Transform Health was at #UNGA78! We organised a high-level discussion on ‘Optimising digital health investment to deliver Universal Health Coverage’ and participated in the high-level meetings on Pandemic, Prevention, Preparedness and Response and on Universal Health Coverage , alongside numerous other side events and meetings. Some highlights and reflections below!
A call for digital health to be prioritised as a driver of UHC progress
As we approached this year’s UN General Assembly, we had a clear ask for governments and other stakeholders to make bold commitments to prioritise #DigitalHealth to deliver UHC by 2030. As we got closer to the UHC high-level meeting (UHCHLM), and the final draft of the Political Declaration was released, we responded with a joint-statement co-authored by 22 global leaders, calling for a more ambitious commitment that fully recognises the transformative potential of digital health as a key driver to accelerate progress towards UHC.
Throughout the entire UHCHLM, there was very little mention of the key role of digital health to accelerate UHC progress. This was despite continued efforts of Transform Health and other partners, including our participation during the multi-stakeholder hearing earlier this year, feedback on the Zero Draft of the Political Declaration shared in June, and our call to action earlier this month..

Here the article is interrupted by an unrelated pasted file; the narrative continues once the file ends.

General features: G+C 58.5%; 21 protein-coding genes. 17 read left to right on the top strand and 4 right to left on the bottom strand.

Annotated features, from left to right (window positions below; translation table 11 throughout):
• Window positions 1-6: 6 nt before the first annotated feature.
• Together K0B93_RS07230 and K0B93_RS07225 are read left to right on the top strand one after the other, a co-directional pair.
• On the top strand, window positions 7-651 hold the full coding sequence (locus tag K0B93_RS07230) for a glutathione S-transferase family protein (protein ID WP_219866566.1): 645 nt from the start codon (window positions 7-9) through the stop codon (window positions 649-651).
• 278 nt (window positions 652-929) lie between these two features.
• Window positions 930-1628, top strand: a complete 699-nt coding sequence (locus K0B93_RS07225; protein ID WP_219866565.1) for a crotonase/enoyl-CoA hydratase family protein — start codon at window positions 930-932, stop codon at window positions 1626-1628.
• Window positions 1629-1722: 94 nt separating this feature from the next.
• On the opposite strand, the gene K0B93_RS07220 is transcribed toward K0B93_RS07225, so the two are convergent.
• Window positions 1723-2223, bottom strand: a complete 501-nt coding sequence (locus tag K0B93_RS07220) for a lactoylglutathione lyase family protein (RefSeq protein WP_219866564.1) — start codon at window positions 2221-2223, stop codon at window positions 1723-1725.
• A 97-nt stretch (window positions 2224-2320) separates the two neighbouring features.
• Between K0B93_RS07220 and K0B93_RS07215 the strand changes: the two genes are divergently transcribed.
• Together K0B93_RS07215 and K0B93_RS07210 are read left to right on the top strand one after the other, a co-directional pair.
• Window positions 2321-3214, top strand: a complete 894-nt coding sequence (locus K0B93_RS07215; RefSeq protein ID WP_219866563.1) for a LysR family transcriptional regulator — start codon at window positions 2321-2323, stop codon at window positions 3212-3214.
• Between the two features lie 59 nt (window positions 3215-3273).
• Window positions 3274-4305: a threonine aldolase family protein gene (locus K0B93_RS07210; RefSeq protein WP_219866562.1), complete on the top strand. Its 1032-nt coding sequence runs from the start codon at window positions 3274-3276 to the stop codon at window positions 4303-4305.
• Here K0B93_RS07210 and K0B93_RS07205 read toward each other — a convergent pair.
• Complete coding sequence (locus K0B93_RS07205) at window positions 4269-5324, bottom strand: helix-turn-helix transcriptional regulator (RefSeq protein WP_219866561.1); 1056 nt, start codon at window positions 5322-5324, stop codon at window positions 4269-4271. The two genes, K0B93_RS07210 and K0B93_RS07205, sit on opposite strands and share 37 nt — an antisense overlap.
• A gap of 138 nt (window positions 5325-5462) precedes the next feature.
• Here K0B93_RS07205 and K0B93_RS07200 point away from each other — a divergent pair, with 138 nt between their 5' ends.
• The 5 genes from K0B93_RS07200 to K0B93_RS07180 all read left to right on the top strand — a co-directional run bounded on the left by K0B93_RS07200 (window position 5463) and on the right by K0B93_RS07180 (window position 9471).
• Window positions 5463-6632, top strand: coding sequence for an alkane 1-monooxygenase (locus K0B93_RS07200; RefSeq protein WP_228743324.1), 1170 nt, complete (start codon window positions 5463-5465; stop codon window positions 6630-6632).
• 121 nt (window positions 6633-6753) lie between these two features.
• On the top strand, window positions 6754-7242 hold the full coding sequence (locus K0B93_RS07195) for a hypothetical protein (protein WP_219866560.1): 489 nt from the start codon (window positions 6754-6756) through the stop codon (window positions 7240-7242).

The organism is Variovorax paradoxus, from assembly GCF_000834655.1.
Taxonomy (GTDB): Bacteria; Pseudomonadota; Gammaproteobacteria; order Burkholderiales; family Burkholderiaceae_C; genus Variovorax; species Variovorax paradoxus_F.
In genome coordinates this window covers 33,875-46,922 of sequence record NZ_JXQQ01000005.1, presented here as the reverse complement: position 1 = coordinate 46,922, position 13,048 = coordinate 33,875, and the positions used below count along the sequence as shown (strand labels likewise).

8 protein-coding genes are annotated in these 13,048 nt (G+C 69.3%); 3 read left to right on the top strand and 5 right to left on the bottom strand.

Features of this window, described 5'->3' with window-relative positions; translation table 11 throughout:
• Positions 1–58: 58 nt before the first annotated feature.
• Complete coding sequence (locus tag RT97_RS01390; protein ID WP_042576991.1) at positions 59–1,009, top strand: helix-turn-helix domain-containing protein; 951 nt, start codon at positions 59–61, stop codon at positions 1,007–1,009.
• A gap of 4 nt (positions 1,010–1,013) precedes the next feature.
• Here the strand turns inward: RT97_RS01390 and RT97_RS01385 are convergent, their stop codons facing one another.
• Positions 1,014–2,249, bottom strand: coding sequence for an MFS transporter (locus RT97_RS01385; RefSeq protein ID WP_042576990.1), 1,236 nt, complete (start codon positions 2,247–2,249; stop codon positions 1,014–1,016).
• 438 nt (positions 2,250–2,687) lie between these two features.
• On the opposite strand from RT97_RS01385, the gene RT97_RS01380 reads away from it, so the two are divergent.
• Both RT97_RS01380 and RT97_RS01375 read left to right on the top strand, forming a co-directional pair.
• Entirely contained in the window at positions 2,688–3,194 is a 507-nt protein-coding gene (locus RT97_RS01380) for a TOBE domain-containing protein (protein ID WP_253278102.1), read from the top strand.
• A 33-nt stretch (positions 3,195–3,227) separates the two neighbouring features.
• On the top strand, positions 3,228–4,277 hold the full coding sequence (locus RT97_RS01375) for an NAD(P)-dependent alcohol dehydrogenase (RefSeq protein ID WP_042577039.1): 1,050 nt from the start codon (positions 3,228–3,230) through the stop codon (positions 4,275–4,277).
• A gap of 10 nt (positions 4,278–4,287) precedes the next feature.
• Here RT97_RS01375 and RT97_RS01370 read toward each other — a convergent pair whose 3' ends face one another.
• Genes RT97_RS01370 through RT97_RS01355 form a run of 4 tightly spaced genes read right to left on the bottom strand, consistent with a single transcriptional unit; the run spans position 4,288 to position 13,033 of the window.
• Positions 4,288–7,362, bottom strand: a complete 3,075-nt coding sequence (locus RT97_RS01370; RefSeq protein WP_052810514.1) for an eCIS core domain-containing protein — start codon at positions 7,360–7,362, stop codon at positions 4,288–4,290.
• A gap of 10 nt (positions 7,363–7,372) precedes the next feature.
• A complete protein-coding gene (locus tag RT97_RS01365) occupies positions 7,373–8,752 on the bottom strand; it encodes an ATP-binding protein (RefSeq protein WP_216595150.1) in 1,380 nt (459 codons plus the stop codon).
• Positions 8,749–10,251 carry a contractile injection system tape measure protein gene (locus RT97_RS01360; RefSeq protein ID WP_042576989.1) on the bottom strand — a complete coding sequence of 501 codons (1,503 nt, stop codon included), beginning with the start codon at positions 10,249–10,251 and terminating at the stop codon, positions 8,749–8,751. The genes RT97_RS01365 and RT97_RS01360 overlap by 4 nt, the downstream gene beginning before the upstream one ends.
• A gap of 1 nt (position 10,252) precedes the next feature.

The Political Declaration was ultimately endorsed by leaders during the High-level meeting. While it included important commitments related to digital health, we believe it could have been much more ambitious in this regard, recognising the game-changing potential of digital health transformation in achieving Health for All..
A high-level discussion on optimising investment for digital health transformation to achieve UHC
On 18th September, Transform Health organised an event on the sidelines of UNGA78, which convened a discussion on what is needed to improve funding for the digital transformation of health systems, including key challenges and opportunities.
Alain Labrique, Director for the Department of Digital Health and Innovation at WHO, kicked off the session by introducing the recently launched Global Initiative on Digital Health (GIDH), which is framed around four foundational pillars to support digital health transformation. He highlighted the important role that digital health plays in the pursuit of UHC, emphasising that there is no #HealthForAll without #DigitalHealth for all. Our Executive Director, Mathilde Forslund, then gave an overview of Transform Health’s report, “Closing the Digital Divide: More and better funding for the digital transformation of health”, which looks at the challenges within the current funding landscape for digital health; provides an estimate of the funding gap; and sets out key recommendations for increased and improved investment towards building digitally-enabled health systems that can help countries achieve UHC and improve health outcomes for all. She also shared insights from the two multi-stakeholder consultations convened by Transform Health to gather perspectives on the development of the GIDH and country resource portal respectively.